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ICYMI: David Adams: “Do Polls Underestimate The Democratic Party’s Latino Vote?”

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Last week, we cautioned about the effects of faulty polling of Latinos in battleground states on pre-election predictions and post-election analyses.

In a new piece for Univision, David Adams outlines pollsters’ common mistakes when interviewing Latino voters, including small sample sizes and targeting the ““wrong Latinos”…By not offering interviews in Spanish and relying on interviews via internet and fixed home phone lines, they end up with a biased sample of more assimilated, native-born, higher income and higher educated voters, according to internal poll research conducted by Latino Decisions.”

For more information about what constitutes a good vs. bad Latino poll and why both many pre-election polls and the national exit polls miss the mark when it comes to Latino voters, check out a recent panel discussion from Latino Decisions, NCLR, Catalist and Professor Alan Abramowitz.

Read the entire piece “Do polls underestimate the Democratic Party’s Latino vote?” below or online here

“Hillary Clinton may be popular among Latino voters, but Democrats have expressed concern for months about a traditionally poor Hispanic turn out hurting her chances of election.

However, some Latino pollsters say an overlooked factor in mainstream polling data could produce a welcome surprise for Democrats on November 8, especially in several states with large Hispanic populations, such as Florida and Texas.

“In many states with large Latino populations, polls underestimated the Democratic advantage,” according to Gabriel Sanchez, a political scientist at the University of New Mexico who is one of the principals at the polling firm Latino Decisions.

That’s because the national polls aren’t really focused on the Latino voters, and only have a small sample of Latinos, resulting in a larger margin of error, he explained.

When a sample is only 100 to 200 voters, the margin of error can leap between 10-14 percent. Most polls tend to sample at least 1,000-1,500 voters, with a margin of error of only 3 to 4 percent.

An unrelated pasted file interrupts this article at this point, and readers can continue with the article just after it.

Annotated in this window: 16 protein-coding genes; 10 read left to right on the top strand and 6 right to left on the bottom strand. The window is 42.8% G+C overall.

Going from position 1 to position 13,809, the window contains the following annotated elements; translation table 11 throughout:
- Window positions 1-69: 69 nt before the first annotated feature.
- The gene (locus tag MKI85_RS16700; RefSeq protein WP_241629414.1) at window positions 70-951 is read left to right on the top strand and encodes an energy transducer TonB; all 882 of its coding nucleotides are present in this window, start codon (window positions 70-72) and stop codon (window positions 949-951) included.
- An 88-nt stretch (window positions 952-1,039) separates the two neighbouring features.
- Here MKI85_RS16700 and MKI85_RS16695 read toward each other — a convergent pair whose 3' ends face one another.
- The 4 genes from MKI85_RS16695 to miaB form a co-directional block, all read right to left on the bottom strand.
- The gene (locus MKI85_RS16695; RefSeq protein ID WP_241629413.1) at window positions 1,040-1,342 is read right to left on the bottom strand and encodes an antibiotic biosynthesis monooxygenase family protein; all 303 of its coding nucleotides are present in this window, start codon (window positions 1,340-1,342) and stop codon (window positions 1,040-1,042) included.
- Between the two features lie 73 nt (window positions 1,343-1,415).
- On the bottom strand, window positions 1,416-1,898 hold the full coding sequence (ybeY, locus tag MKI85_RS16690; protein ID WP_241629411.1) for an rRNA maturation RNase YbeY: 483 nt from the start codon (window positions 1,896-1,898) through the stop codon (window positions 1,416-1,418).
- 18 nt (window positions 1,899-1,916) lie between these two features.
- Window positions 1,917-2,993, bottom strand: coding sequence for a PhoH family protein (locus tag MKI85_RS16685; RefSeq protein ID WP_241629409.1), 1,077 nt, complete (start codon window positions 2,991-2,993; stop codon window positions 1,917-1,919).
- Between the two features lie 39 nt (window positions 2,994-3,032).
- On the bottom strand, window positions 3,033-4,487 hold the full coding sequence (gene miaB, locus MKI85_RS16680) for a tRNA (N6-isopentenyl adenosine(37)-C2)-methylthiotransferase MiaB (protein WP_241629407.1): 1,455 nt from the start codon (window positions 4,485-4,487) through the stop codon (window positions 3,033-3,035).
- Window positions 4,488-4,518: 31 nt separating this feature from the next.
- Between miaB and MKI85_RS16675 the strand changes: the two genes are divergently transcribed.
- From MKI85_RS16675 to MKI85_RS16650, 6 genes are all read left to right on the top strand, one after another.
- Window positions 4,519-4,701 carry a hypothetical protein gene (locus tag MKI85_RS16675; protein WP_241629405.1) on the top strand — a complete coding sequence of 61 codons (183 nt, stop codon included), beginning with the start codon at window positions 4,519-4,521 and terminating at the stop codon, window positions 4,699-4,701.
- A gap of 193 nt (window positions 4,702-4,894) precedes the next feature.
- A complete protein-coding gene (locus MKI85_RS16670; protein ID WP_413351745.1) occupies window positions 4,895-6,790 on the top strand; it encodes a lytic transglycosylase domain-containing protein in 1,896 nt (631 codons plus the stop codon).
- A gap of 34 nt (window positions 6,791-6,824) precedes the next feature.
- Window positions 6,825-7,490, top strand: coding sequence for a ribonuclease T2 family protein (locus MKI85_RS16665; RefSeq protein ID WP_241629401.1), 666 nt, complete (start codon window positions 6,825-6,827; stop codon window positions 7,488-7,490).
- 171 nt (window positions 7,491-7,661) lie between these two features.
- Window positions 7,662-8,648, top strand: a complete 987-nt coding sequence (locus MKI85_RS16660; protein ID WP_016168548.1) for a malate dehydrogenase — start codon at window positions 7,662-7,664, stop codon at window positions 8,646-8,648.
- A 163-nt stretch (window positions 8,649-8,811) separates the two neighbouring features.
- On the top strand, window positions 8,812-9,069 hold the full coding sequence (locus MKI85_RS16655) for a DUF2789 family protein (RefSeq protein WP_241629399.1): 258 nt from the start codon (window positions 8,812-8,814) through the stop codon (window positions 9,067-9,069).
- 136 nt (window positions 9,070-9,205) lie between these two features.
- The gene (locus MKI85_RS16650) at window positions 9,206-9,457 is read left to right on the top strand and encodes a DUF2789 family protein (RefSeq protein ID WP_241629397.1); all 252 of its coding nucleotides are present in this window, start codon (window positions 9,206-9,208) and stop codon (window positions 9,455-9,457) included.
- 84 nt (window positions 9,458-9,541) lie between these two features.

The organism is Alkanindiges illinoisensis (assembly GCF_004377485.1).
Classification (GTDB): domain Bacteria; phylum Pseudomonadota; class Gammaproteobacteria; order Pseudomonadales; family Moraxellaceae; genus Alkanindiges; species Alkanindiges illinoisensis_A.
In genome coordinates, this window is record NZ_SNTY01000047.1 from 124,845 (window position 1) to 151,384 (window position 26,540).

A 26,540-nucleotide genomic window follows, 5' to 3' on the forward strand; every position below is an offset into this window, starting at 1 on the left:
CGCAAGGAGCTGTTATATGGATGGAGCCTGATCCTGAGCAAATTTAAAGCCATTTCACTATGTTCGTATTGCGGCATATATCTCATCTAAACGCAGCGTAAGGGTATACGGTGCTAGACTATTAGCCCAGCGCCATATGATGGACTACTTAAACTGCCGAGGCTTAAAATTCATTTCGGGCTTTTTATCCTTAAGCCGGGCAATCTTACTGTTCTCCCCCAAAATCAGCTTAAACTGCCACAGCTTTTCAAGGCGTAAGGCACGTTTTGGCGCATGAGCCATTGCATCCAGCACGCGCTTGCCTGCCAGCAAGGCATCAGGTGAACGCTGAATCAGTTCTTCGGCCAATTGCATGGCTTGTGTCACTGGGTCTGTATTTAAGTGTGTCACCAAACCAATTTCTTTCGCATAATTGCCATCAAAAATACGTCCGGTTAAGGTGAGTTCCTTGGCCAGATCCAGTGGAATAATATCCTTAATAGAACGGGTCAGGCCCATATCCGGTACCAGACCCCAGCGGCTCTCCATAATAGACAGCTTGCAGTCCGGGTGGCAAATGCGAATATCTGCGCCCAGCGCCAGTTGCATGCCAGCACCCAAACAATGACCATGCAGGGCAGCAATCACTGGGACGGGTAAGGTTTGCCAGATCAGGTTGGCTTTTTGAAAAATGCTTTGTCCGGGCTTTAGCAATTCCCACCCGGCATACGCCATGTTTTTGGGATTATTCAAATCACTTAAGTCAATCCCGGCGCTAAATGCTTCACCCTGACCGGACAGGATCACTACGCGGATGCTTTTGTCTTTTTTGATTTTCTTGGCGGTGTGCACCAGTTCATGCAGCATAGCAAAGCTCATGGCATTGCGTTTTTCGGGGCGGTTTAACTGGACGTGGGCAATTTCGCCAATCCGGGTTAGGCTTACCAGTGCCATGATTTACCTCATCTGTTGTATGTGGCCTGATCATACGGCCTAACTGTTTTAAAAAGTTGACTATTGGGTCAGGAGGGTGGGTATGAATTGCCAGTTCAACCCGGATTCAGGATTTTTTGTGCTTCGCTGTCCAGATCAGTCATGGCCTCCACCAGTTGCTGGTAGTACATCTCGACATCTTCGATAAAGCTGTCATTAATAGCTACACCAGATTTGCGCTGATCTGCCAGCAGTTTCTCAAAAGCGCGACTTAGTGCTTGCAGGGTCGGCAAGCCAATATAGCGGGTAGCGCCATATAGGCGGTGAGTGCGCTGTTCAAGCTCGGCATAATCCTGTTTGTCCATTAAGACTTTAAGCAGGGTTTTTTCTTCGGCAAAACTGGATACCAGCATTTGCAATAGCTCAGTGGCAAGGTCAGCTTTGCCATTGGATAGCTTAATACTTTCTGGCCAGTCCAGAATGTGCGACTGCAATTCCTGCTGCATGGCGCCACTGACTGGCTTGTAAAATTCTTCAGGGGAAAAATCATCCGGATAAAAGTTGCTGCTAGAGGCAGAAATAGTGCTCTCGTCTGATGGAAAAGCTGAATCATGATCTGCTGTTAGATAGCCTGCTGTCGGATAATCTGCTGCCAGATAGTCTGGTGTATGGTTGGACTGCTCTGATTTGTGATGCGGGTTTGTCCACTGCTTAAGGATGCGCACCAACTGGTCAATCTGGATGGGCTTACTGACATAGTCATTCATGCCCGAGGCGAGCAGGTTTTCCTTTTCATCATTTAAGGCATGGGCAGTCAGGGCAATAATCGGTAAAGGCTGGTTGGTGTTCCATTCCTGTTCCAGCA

The polls also target the “wrong Latinos,” making their sample unrepresentative of eligible voters, said Sanchez. By not offering interviews in Spanish and relying on interviews via internet and fixed home phone lines, they end up with a biased sample of more assimilated, native-born, higher income and higher educated voters, according to internal poll research conducted by Latino Decisions.

First-generation Hispanics speak less English, rely more on cellphones and often don’t have internet, he noted.

Latino Decisions, some of whose team are working for the Clinton team, did a webinar earlier this month in an effort to alert the media to two key mistakes it has detected in polling. The webinar was conducted by Sanchez, who is not working for the Clinton campaign.

It cited statistical analysis this year by David Damore, a researcher at Latino Decisions, who found “clear evidence” that Latino respondents who appear in mainstream national polls are statistically more likely to be Republicans.

Eduardo Gamarra, a Miami pollster focusing on the Latino vote, agrees and blames the faulty methodology on cost. “It is too expensive to draw large Latino samples if you also are trying to grasp the national market,” he said.

More targeted Hispanic polling conducted for media outlets such as Univision and Telemundo has consistently found stronger support for Clinton than the mainstream national polls.


For example, a recent Bloomberg poll that showed Trump leading Clinton by two points in Florida found the Democratic candidate had only 51 percent of the Sunshine State’s Hispanic vote. The survey of 953 registered voters included only 148 Hispanics.

That contrasted sharply with a poll this week conducted by Gamarra and Adsmovil for Voice which found Clinton leading among Florida Hispanics 64.4 percent to 26.1 percent for Trump. Her lead was even greater nationally, 75.7 percent to 16.1 percent.

Univision poll of Hispanics found Clinton leading Trump by 30 points (58-28 percent) in Florida in early October. That survey consulted 400 voters with a 4.9 percent margin of error.